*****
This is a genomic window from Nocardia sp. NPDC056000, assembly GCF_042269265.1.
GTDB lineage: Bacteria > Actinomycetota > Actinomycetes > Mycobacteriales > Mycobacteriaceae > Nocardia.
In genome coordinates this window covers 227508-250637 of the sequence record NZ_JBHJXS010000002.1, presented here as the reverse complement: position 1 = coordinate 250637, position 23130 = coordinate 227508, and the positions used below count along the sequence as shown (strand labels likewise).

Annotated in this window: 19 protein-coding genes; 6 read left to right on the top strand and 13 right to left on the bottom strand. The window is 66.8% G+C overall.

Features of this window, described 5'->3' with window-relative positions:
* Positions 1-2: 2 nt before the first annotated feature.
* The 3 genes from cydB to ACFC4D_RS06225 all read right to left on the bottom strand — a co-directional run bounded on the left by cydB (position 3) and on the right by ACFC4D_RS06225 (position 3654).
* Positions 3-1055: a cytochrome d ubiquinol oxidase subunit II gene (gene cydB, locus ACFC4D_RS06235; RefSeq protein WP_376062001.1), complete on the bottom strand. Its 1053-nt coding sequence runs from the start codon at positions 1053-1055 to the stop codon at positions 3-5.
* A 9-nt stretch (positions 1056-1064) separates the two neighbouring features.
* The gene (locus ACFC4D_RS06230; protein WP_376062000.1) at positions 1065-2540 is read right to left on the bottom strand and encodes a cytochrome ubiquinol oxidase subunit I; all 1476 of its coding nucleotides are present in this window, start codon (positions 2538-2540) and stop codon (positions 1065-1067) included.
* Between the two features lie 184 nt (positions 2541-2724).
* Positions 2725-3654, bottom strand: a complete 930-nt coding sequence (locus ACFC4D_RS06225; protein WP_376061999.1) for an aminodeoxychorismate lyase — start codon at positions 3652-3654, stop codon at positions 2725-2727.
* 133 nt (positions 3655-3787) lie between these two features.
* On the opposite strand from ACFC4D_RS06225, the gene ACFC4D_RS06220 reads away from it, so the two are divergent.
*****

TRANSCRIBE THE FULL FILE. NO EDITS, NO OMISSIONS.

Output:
This is a genomic window from Nocardia sp. NPDC056000, assembly GCF_042269265.1.
GTDB lineage: Bacteria > Actinomycetota > Actinomycetes > Mycobacteriales > Mycobacteriaceae > Nocardia.
In genome coordinates this window covers 227508-250637 of the sequence record NZ_JBHJXS010000002.1, presented here as the reverse complement: position 1 = coordinate 250637, position 23130 = coordinate 227508, and the positions used below count along the sequence as shown (strand labels likewise).

Annotated in this window: 19 protein-coding genes; 6 read left to right on the top strand and 13 right to left on the bottom strand. The window is 66.8% G+C overall.

Features of this window, described 5'->3' with window-relative positions:
* Positions 1-2: 2 nt before the first annotated feature.
* The 3 genes from cydB to ACFC4D_RS06225 all read right to left on the bottom strand — a co-directional run bounded on the left by cydB (position 3) and on the right by ACFC4D_RS06225 (position 3654).
* Positions 3-1055: a cytochrome d ubiquinol oxidase subunit II gene (gene cydB, locus ACFC4D_RS06235; RefSeq protein WP_376062001.1), complete on the bottom strand. Its 1053-nt coding sequence runs from the start codon at positions 1053-1055 to the stop codon at positions 3-5.
* A 9-nt stretch (positions 1056-1064) separates the two neighbouring features.
* The gene (locus ACFC4D_RS06230; protein WP_376062000.1) at positions 1065-2540 is read right to left on the bottom strand and encodes a cytochrome ubiquinol oxidase subunit I; all 1476 of its coding nucleotides are present in this window, start codon (positions 2538-2540) and stop codon (positions 1065-1067) included.
* Between the two features lie 184 nt (positions 2541-2724).
* Positions 2725-3654, bottom strand: a complete 930-nt coding sequence (locus ACFC4D_RS06225; protein WP_376061999.1) for an aminodeoxychorismate lyase — start codon at positions 3652-3654, stop codon at positions 2725-2727.
* 133 nt (positions 3655-3787) lie between these two features.
* On the opposite strand from ACFC4D_RS06225, the gene ACFC4D_RS06220 reads away from it, so the two are divergent.